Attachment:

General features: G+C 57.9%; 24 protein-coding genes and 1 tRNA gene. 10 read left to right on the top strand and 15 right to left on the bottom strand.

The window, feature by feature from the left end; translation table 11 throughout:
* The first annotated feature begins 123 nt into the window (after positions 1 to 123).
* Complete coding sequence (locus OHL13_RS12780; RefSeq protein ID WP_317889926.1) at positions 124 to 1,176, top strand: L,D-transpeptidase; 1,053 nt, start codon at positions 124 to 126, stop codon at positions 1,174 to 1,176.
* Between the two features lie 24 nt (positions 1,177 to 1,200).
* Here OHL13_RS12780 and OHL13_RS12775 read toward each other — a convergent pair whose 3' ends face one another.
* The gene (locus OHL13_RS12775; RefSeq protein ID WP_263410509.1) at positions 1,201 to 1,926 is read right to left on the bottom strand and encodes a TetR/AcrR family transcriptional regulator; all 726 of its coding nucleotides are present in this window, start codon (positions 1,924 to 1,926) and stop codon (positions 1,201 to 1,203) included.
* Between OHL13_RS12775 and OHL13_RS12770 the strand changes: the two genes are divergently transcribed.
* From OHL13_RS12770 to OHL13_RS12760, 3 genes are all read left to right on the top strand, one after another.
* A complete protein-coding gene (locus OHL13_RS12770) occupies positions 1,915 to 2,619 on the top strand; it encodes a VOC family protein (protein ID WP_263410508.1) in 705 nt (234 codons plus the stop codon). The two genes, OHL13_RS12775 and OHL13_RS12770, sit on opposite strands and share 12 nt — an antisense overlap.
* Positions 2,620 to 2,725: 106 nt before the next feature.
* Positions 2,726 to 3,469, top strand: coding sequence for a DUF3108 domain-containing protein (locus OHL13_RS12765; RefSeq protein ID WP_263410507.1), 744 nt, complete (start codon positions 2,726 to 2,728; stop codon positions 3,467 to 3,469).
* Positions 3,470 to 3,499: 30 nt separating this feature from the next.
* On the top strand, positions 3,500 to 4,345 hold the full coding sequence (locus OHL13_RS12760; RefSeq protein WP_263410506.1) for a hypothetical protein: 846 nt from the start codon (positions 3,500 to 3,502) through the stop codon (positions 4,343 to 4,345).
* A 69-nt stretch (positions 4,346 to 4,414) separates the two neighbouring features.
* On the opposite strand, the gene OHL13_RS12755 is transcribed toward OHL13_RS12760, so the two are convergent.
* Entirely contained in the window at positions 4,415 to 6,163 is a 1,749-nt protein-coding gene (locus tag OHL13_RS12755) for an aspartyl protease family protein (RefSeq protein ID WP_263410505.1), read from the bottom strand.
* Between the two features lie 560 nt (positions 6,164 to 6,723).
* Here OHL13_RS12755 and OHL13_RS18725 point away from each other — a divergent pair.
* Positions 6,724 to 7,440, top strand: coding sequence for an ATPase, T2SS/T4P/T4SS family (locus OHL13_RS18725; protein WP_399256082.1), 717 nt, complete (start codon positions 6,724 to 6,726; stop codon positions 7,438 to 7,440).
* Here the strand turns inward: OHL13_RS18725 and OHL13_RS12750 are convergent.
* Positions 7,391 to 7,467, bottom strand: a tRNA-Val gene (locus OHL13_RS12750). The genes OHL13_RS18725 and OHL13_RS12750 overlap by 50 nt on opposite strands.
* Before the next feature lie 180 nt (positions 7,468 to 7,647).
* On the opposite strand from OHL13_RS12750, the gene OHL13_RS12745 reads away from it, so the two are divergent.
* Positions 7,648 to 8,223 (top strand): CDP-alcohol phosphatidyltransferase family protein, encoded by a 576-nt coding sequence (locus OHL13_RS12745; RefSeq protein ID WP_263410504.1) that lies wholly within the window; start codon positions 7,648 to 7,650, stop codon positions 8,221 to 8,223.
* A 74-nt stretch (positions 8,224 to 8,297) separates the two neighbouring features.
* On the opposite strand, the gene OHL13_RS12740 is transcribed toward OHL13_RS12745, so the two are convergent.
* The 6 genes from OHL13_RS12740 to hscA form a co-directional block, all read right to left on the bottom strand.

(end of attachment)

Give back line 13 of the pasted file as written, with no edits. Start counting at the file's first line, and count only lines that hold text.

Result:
* Positions 3,470 to 3,499: 30 nt separating this feature from the next.